Palaeogene intrusive igneous rocks, Northern Ireland

From Earthwise
Jump to: navigation, search
Mitchell, W I (ed.). 2004. The geology of Northern Ireland-our natural foundation. Geological Survey of Northern Ireland, Belfast.

M R Cooper and T P Johnston

Introduction

Distribution of Palaeogene intrusive centres in the north of Ireland (P947865)
Landsat TM5 winter scene of the southeastern part of Northern Ireland showing the three principal Palaeogene intrusive igneous centres of Carlingford, Slieve Gullion and the ring dyke and the Mourne Mountains. (P948030)

The focus of intrusive Palaeogene igneous activity was located in Counties Down and Armagh in Northern Ireland and in Co. Louth in the Republic of Ireland (P947865). Three central complexes, the Mourne Mountains, Slieve Gullion and Carlingford intrude the deformed Silurian turbidite succession of the Southern Uplands-Down-Longford Terrane. (P948030) The rocks formed at this time were predominantly silicic in composition and included large volumes of granite, felsite and granophyre. However, significant bodies of basalt, dolerite and gabbro also formed at this time in the Slieve Gullion and Carlingford complexes. The regional gravity map of Northern Ireland shows a large positive Bouguer anomaly slightly offset to the north of Slieve Gullion and the Mourne Mountains which may represent a concealed, high density, basic or ultrabasic body [1].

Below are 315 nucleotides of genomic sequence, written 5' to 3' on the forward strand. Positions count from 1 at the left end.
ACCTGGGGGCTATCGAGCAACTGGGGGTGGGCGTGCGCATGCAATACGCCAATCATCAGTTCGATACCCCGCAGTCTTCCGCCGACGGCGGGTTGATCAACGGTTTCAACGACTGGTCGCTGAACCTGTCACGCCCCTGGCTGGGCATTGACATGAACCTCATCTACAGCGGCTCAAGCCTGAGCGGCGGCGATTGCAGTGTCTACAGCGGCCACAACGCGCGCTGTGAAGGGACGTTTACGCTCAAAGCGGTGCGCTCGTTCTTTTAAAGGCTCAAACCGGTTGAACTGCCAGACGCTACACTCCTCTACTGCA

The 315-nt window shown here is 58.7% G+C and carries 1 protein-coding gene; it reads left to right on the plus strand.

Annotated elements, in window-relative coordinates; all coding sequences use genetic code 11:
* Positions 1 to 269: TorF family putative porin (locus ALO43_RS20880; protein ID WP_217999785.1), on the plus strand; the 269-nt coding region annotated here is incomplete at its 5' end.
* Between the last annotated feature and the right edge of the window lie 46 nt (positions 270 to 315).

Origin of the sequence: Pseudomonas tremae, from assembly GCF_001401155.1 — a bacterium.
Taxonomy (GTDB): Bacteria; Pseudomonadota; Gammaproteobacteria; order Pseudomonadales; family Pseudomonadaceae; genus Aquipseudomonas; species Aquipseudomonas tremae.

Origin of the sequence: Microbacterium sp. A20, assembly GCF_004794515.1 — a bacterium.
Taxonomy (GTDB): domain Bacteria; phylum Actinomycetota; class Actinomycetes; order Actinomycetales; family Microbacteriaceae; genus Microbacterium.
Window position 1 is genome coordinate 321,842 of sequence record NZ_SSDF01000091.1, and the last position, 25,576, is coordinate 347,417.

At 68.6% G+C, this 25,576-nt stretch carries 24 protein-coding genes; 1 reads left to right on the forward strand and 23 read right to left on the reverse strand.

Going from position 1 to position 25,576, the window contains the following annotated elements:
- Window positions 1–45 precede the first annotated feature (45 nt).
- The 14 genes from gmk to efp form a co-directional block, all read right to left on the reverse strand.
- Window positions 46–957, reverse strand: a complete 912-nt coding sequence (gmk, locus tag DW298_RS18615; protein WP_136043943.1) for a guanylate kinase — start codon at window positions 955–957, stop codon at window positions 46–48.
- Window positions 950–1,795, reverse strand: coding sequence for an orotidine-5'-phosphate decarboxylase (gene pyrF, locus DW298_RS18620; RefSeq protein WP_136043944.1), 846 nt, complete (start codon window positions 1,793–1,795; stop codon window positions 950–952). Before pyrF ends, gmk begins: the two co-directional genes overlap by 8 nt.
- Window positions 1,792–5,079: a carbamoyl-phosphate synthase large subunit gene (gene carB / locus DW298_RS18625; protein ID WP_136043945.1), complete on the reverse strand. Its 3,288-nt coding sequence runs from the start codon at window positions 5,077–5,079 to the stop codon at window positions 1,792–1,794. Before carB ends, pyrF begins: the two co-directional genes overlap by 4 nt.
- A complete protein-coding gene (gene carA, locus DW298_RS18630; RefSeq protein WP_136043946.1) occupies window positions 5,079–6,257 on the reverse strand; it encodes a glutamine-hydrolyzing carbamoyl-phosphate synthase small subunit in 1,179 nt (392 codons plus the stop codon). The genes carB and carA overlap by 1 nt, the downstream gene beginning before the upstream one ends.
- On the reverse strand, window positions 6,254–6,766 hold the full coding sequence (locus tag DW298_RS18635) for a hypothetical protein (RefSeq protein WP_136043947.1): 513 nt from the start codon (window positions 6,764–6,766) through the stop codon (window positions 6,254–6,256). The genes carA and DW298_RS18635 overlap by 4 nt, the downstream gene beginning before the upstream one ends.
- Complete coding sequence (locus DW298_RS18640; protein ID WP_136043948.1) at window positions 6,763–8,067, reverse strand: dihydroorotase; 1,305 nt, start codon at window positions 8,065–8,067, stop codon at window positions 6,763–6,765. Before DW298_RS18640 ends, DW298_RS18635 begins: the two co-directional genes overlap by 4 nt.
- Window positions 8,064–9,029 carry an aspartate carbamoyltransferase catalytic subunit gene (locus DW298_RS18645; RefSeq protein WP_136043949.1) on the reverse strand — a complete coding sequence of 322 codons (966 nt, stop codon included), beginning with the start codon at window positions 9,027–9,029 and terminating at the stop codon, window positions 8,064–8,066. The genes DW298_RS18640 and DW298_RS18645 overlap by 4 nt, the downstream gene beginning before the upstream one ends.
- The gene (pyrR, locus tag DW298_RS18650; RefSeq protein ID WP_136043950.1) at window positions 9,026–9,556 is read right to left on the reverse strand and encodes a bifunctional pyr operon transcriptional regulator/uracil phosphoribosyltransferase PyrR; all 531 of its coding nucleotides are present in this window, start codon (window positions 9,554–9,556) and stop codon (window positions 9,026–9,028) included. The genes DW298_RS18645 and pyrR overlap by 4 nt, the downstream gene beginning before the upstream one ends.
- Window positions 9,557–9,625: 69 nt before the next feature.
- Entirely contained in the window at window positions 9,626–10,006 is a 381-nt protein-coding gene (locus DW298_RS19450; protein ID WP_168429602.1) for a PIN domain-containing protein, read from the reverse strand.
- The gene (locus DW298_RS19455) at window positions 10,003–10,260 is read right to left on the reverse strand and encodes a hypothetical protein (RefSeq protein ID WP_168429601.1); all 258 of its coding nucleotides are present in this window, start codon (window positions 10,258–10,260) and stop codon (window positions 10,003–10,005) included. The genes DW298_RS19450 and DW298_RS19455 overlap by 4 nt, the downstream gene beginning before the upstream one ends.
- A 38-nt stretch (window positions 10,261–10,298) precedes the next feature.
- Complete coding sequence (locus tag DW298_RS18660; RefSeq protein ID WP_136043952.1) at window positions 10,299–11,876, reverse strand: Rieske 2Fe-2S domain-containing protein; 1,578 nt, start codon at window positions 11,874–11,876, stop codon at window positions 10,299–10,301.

Intrusive centres

Intrusive centres
Carlingford Complex
Mourne Mountains Complex
Slieve Gullion Complex
Minor igneous intrusions
Dykes
Plugs
Sills

References

  1. Carruthers, R M, Cornwell, J D, Turnbull, G, Walker, A S D, and Bennett, J R P. 1987. Interpretation of the Bouguer gravity anomaly data for Northern Ireland. Regional Geophysics Research Group, British Geological Survey No. RG 87/5.